Jesus, My Father, The CIA, and Me is a profound book.
The sign of a profound book is not that it makes you want to read more — a sign of a profound book is that it makes you want to write.
I was compelled to put down Jesus, My Father, The CIA, and Me countless times because I was inspired to try my fingers at what Ian Morgan Cron does so well. However, like trying to open for U2, just because I have a guitar doesn’t mean I should be on the same stage.
I was given Jesus, My Father, The CIA, and Me by the publisher to see if I’d be wiling to write a review and I’ve struggled for months to do so.
Not because I disliked this book.
But because I liked it too much.
Jesus, My Father, The CIA, and Me — a “memoir of sorts” – is a sincere and straight-forward story of what it means to grow up. A process that for many is less a familial masterpiece like the The Cosby Show or Full House, and more a resemblance of a Shakespeare tragedy mixed with Arrested Development.
Memories can be a tricky thing.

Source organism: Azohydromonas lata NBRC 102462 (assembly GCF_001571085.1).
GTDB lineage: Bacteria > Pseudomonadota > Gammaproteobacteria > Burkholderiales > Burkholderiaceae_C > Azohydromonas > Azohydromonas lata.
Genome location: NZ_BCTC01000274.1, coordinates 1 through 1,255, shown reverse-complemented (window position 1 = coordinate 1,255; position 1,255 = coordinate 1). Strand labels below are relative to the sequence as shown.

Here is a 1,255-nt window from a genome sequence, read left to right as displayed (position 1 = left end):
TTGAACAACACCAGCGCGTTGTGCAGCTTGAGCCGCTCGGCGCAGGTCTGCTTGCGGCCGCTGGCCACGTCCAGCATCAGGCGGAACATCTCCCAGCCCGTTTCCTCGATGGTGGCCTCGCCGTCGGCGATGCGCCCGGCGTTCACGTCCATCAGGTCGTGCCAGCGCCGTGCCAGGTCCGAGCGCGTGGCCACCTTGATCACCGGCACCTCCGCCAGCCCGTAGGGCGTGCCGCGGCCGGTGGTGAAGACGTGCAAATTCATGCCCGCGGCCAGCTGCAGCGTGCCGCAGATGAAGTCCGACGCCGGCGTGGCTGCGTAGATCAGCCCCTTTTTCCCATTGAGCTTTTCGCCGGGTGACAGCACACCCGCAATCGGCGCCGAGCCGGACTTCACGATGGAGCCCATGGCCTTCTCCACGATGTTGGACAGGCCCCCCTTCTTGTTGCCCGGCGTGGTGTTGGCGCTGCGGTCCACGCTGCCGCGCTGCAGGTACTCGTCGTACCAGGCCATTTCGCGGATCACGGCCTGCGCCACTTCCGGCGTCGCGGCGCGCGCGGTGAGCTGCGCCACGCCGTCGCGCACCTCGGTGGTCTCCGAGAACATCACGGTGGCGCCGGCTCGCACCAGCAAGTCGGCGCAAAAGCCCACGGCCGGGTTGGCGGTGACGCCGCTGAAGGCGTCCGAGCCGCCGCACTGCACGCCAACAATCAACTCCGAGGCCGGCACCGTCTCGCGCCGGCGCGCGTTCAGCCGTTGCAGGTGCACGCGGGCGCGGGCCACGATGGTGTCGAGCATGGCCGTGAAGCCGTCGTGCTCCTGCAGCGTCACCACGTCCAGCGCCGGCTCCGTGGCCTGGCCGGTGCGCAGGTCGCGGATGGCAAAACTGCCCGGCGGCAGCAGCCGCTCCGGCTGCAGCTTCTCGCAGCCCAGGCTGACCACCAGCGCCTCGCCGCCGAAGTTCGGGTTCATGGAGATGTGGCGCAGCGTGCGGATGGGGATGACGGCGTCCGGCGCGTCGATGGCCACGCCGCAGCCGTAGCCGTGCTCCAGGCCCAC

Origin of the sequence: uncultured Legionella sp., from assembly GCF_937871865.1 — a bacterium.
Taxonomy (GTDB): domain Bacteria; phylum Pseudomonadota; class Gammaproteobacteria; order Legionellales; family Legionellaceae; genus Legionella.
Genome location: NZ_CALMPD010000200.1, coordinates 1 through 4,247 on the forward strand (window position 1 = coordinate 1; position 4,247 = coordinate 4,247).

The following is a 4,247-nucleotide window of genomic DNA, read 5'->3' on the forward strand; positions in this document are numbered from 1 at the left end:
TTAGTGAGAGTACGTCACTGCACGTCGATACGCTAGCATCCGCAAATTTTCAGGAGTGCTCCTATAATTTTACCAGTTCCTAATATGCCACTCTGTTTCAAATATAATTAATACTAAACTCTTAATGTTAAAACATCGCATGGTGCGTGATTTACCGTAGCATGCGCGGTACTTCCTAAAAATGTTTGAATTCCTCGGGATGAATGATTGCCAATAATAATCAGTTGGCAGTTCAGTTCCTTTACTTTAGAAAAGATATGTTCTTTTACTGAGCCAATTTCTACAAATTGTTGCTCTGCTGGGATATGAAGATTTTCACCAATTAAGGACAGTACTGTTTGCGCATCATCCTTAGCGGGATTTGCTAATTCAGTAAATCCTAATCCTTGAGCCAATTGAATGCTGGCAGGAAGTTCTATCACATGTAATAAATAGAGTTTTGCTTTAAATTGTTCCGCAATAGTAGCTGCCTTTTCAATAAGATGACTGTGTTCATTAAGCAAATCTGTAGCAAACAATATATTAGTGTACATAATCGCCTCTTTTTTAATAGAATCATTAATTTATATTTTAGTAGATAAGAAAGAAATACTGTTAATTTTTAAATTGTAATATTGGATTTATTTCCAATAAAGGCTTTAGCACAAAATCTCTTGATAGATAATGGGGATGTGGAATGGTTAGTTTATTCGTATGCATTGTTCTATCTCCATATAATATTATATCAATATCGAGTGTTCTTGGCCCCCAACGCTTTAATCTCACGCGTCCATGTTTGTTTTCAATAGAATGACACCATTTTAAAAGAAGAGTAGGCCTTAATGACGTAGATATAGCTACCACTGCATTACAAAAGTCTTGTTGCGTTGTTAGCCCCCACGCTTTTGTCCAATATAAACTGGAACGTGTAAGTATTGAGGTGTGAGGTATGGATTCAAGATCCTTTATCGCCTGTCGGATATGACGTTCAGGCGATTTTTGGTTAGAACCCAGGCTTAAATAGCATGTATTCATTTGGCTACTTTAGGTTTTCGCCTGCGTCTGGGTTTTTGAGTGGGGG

Childhood wasn’t all pin-the-tail on the donkey and eating smores. The Great Temptation can be to put kaleidoscope-colored glasses on all the “best years of your life” – forgetting about all the doubts, questions, fears and heartbreak that pushed us from Point A to B to 29 years old.
Or the temptation is to paint such a painful picture of your past that it becomes inescapable, a woe-is-me story without a chance for a happy ending.
Ian Morgan Cron, thankfully does neither.
And even through the lens of his cold and distant relationship wit his father, Cron reveals that God can somehow prove faithful even if your earthly father is anything but.
I started crying during the last few pages of Jesus, My Father, The CIA, and Me. And I’m not sure exactly why.
If I had one guess? It’s probably because so much of our future, depends on how we deal with the past.